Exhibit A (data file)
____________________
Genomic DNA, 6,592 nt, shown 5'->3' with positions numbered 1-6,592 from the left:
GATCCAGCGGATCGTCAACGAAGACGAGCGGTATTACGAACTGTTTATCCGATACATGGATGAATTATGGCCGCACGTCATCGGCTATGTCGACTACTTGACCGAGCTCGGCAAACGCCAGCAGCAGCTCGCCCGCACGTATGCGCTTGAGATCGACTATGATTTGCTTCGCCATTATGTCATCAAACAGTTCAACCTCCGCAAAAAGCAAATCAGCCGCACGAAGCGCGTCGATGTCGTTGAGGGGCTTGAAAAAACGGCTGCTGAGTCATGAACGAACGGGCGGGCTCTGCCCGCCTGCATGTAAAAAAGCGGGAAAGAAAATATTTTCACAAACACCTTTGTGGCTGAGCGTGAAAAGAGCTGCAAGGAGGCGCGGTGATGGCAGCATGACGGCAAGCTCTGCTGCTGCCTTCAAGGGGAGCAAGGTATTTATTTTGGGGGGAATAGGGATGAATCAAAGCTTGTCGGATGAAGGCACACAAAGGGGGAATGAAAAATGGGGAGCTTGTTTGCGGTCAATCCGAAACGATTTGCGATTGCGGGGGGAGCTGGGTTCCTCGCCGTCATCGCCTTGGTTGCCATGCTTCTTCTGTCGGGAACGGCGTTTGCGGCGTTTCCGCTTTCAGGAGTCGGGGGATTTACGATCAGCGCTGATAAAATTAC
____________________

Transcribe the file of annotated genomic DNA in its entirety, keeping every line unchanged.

Genomic DNA, 6,592 nt, shown 5'->3' with positions numbered 1-6,592 from the left:
GATCCAGCGGATCGTCAACGAAGACGAGCGGTATTACGAACTGTTTATCCGATACATGGATGAATTATGGCCGCACGTCATCGGCTATGTCGACTACTTGACCGAGCTCGGCAAACGCCAGCAGCAGCTCGCCCGCACGTATGCGCTTGAGATCGACTATGATTTGCTTCGCCATTATGTCATCAAACAGTTCAACCTCCGCAAAAAGCAAATCAGCCGCACGAAGCGCGTCGATGTCGTTGAGGGGCTTGAAAAAACGGCTGCTGAGTCATGAACGAACGGGCGGGCTCTGCCCGCCTGCATGTAAAAAAGCGGGAAAGAAAATATTTTCACAAACACCTTTGTGGCTGAGCGTGAAAAGAGCTGCAAGGAGGCGCGGTGATGGCAGCATGACGGCAAGCTCTGCTGCTGCCTTCAAGGGGAGCAAGGTATTTATTTTGGGGGGAATAGGGATGAATCAAAGCTTGTCGGATGAAGGCACACAAAGGGGGAATGAAAAATGGGGAGCTTGTTTGCGGTCAATCCGAAACGATTTGCGATTGCGGGGGGAGCTGGGTTCCTCGCCGTCATCGCCTTGGTTGCCATGCTTCTTCTGTCGGGAACGGCGTTTGCGGCGTTTCCGCTTTCAGGAGTCGGGGGATTTACGATCAGCGCTGATAAAATTAC